May You Be Blessed with a Peace-filled Thanksgiving

May You Be Blessed with a Peace-filled Thanksgiving

Penny S. Tee Article

Happy Thanksgiving! As the year is ending, many of us take time to think about our life. How we are grateful for family and friends (family we choose), having a roof over our heads, the freedom to worship as we want—the list goes on and on—the fact that we have so many gifts to be grateful for is something else to appreciatively ponder.

Yet, not everyone is so blessed. When we look around and see the homeless on the street, kids with signs reading “I’m hungry” on the corner, so many “tent cities” arising, it gives me pause—where can these unfortunate souls find Peace? There but for the Grace of God go I.

First let me say I am thankful for my life. I seem to be living it with distinct chapter breaks, the corporate world, marriage, motherhood and now the opportunities of an empty nest.

I have been blessed that once we had our son, with the support of my husband, I was able to stay home with my boy and choose my vocation and/or volunteer for different projects. Being a mother has been one of the hardest and most rewarding “jobs” of my life. It’s hard to believe my baby is now in his second year of college. How about you?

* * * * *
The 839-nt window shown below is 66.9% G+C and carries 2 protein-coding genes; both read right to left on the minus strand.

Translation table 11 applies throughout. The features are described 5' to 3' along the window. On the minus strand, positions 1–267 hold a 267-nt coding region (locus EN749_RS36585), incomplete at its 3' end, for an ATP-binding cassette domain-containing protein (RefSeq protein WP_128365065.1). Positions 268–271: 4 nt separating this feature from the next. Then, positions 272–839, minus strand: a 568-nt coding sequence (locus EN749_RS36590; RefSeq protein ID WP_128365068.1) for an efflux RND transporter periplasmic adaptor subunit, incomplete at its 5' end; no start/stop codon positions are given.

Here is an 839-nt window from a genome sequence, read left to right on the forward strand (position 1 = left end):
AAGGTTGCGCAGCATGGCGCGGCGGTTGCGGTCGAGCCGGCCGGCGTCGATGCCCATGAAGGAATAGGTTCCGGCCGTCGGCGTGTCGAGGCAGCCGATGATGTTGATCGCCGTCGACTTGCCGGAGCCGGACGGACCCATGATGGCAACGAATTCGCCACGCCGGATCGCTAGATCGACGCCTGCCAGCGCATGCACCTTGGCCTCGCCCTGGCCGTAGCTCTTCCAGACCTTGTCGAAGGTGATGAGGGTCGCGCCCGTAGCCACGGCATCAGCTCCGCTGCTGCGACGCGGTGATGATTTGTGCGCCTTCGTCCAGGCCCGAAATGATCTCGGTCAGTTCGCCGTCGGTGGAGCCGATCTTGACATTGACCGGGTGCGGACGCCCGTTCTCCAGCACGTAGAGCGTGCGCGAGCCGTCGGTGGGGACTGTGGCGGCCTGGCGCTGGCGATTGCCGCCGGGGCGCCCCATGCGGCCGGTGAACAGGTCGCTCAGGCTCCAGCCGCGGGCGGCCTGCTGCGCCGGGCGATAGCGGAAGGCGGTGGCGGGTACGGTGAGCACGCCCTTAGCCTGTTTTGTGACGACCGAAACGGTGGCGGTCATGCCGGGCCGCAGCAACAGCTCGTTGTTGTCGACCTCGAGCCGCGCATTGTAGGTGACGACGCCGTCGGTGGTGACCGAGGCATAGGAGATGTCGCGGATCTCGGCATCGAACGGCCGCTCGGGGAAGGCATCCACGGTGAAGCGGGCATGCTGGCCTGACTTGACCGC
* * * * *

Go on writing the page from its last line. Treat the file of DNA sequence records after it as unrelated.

Parenting is filled with clichés because they are so true. Yes, where did the time go? That little punim (Yiddish for face) now must shave and I look up to him for more than the fact that he towers over me.

As he got older and I had more time, I tried different side businesses. Most notably, We R’ Moms,

We R' Moms Logo

a personally joyful tributary in my life—filled with Mom-i-nars and fun learning sessions first in person, then on-line. But the lack of financial return made me close the business. I still like this definition of F.A.I.L.: First Attempt At Learning.

Jean Houston would say trying to help others through a creative, educational pursuit is a pattern of mine. This eventually led me to writing and publishing my book, “Blasted from Complacency: A Journey from Terror to Transformation,” building a speaking career, writing articles for www.PennySTee.com and others, and taking care of life in general, it’s been busy.

And since our adventure (read my book if you’re unsure what I’m talking about : ), Peace is always on my mind. Not only for Israel and the Palestinians, but also internally. While writing my book, I realized I had been an advocate for Peace all my life, but the emphasis had been within my own psyche.

This Thanksgiving our temple once again joined in our long-standing interfaith partnership with a church and a mosque to pack food for Families Forward. Families Forward is an organization that feeds struggling families. Their mission is to “help families in need achieve and maintain self-sufficiency through housing, food, counseling, education, and other support services.”